don't let not having perfect pitch stop you it is not a prerequisite
  • blondiewalesblondiewales Posts: 483Pro
    I agree with the above statements. You don't need perfect pitch to sing. I know someone who has perfect pitch, and sometimes she falls off key just like everyone else. With certain instruments, including vocals, I can tell if there's an off note better than she can. So I think what you're looking for is relative pitch.

    As for developing it... Yeah it's possible, in my opinion. I don't know about the "no documented cases" thing on Wikipedia, information there is often wrong and sometimes politically biased. At any rate, adults can develop it by "feeling" the note ring in their body. Long time skilled musicians already have it to a degree. However, I don't know about developing the perfect pitch that has you seeing colors and stuff.
  • NeilKenSingerNeilKenSinger Posts: 662.0 PRO

    Hi, I've been enrolled in Ken's streaming course for 11 months or so (although I am still on volume 3 LOL). I have been singing at church for a number of years as a back up singer and can harmonize fairly well, but wanted to step up my game which is why I enrolled. But lately, I'm feeling a bit discouraged. I started singing as a child and sang in school choirs and ensemble groups thru high school, but after that I did not sing (except in the shower) for about 12-13 years when I started singing at church. I have recorded my voice a handful of times since joining KTVA and I've noticed a few pitch problems here and there. I'm 48 years old now and I have noticed that it seems I have to work twice as hard in order to sing well - to be expected I guess, since your voice looses elasticity as you age. But I have seen some negative comments on line in regard to adults and perfect pitch. So tell me, is it truly possible for someone of my age to achieve perfect pitch, and if so, what exercises are recommended to focus specifically on this? I'm having to fight the urge to throw in the towel, despite my love for singing and music in general. Could really use some words of encouragement. Thank you.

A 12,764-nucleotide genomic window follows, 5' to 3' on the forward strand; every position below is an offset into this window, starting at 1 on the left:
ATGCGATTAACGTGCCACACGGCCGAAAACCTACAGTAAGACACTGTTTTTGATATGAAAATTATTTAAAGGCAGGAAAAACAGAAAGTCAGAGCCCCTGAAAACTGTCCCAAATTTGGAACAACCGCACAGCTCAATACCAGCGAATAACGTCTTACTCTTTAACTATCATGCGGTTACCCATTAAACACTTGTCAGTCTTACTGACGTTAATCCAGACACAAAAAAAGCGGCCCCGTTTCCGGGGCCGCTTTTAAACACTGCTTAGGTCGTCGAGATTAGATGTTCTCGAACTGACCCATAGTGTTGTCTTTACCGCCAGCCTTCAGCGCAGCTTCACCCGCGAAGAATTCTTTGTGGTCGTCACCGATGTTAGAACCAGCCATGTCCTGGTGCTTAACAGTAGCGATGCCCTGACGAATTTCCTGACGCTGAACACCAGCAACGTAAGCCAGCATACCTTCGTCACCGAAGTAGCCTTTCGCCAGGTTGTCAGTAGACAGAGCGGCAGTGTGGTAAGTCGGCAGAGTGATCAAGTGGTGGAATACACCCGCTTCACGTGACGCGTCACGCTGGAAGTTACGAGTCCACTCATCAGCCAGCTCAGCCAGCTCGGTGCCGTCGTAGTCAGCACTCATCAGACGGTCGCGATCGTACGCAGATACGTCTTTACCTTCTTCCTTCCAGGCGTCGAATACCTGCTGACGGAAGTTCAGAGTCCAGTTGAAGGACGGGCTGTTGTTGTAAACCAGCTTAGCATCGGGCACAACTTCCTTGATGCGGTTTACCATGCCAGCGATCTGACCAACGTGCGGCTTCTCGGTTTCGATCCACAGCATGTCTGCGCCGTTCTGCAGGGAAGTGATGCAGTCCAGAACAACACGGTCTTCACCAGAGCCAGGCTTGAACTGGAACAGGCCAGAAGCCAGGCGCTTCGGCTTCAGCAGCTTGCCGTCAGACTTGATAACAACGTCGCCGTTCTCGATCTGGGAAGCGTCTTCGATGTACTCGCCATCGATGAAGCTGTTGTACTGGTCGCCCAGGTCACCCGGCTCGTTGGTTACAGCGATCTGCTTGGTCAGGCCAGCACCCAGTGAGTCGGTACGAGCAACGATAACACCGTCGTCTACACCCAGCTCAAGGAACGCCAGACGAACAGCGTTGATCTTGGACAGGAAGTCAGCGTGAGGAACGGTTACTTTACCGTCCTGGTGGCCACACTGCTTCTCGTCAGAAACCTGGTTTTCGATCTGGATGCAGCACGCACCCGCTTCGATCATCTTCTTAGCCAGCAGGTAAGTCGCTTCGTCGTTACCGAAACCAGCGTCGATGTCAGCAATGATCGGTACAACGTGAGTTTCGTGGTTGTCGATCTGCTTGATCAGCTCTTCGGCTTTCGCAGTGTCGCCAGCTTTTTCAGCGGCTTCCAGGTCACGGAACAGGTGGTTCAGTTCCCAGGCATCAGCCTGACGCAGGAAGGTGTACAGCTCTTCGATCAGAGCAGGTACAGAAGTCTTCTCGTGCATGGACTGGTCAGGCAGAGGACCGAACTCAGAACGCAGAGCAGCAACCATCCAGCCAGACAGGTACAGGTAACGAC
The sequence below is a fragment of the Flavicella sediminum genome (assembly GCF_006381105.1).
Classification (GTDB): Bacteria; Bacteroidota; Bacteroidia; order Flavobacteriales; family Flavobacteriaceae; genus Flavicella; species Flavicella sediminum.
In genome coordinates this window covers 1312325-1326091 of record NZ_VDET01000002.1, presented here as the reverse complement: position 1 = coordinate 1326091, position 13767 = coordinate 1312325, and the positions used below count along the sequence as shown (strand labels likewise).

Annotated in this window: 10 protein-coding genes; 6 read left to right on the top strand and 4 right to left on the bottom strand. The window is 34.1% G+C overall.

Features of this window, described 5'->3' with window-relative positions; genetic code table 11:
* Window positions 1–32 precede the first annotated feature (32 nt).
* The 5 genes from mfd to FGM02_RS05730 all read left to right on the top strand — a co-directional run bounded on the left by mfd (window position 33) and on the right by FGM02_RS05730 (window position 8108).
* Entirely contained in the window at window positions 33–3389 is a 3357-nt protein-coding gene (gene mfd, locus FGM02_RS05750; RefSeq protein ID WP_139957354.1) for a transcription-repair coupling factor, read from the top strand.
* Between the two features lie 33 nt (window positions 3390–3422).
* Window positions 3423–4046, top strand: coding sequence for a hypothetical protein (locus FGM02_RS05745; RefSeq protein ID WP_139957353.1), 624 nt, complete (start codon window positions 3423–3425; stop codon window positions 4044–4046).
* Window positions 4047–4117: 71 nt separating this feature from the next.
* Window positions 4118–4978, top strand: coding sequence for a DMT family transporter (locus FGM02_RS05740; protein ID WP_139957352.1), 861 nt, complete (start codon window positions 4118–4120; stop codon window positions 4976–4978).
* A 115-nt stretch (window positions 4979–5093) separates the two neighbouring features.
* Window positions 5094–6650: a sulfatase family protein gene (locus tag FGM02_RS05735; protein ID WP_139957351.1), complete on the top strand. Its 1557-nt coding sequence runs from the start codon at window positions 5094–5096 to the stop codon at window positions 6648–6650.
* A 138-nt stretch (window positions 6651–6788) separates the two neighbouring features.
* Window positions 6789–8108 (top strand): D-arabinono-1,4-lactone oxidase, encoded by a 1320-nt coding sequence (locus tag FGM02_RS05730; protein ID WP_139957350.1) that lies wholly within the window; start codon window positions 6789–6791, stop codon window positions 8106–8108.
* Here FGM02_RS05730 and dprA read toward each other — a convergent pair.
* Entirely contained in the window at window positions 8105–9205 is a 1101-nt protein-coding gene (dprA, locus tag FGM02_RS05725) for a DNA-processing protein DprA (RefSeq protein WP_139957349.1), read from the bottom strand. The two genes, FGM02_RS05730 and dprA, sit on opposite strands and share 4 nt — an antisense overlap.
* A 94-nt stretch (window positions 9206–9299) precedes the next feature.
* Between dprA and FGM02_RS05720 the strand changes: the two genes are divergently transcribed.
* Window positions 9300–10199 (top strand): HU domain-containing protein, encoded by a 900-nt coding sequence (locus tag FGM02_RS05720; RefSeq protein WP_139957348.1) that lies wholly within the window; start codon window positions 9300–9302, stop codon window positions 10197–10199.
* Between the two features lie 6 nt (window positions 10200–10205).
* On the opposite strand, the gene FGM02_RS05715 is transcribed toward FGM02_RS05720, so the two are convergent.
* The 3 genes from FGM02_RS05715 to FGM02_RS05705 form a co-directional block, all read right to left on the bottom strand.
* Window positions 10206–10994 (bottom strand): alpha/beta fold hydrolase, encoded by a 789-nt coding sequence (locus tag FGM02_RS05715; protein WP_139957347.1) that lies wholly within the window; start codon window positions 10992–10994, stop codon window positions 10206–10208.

Yes an adult can produce perfect pitch. I'm living proof of this. But in order to have a complete musical ear, you also need to develop relative pitch too. Perfect pitch and relative pitch work together to make a complete musical ear.

    The best and ONLY ear training courses I'd recommend are David L Burge's Perfect Pitch and Relative Pitch courses. They absolutely DO work, and WILL produce results IF you are willing to go through them properly, much like KTVA works if you are committed and dedicated too. Once you have developed a great musical ear with thorough ear training, every part of your musicianship will improve since music is a hearing art. Good luck!
  • doc_ramadanidoc_ramadani Posts: 3,486Administrator, 2.0 PRO, Facility Management
    Hi folks,

    I am actually doing a program on learning perfect pitch for adults. I am on it only for a few weeks but my hearing has improved a lot. @NeilKenSinger, thanks for mentioning the program. That could be of interest for me. Do you own the whole bundle?

    Doc
  • NeilKenSingerNeilKenSinger Posts: 662.0 PRO

    Hi folks,

    I am actually doing a program on learning perfect pitch for adults. I am on it only for a few weeks but my hearing has improved a lot. @NeilKenSinger, thanks for mentioning the program. That could be of interest for me. Do you own the whole bundle?